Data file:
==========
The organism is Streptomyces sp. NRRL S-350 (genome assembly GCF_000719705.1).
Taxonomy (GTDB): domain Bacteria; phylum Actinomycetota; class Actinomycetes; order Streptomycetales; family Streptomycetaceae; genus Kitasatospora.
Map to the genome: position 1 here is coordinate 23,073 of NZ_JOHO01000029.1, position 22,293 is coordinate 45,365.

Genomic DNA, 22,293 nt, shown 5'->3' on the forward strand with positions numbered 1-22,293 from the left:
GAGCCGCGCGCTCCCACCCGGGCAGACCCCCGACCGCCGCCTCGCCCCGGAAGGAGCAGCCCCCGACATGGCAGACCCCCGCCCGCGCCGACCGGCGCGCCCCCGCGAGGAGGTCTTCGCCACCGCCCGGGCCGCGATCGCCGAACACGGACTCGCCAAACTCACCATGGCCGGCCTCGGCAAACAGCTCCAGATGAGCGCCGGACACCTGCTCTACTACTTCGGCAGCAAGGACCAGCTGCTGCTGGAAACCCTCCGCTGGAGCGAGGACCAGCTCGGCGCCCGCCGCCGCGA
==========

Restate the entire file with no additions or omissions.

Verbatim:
The organism is Streptomyces sp. NRRL S-350 (genome assembly GCF_000719705.1).
Taxonomy (GTDB): domain Bacteria; phylum Actinomycetota; class Actinomycetes; order Streptomycetales; family Streptomycetaceae; genus Kitasatospora.
Map to the genome: position 1 here is coordinate 23,073 of NZ_JOHO01000029.1, position 22,293 is coordinate 45,365.

Genomic DNA, 22,293 nt, shown 5'->3' on the forward strand with positions numbered 1-22,293 from the left:
GAGCCGCGCGCTCCCACCCGGGCAGACCCCCGACCGCCGCCTCGCCCCGGAAGGAGCAGCCCCCGACATGGCAGACCCCCGCCCGCGCCGACCGGCGCGCCCCCGCGAGGAGGTCTTCGCCACCGCCCGGGCCGCGATCGCCGAACACGGACTCGCCAAACTCACCATGGCCGGCCTCGGCAAACAGCTCCAGATGAGCGCCGGACACCTGCTCTACTACTTCGGCAGCAAGGACCAGCTGCTGCTGGAAACCCTCCGCTGGAGCGAGGACCAGCTCGGCGCCCGCCGCCGCGA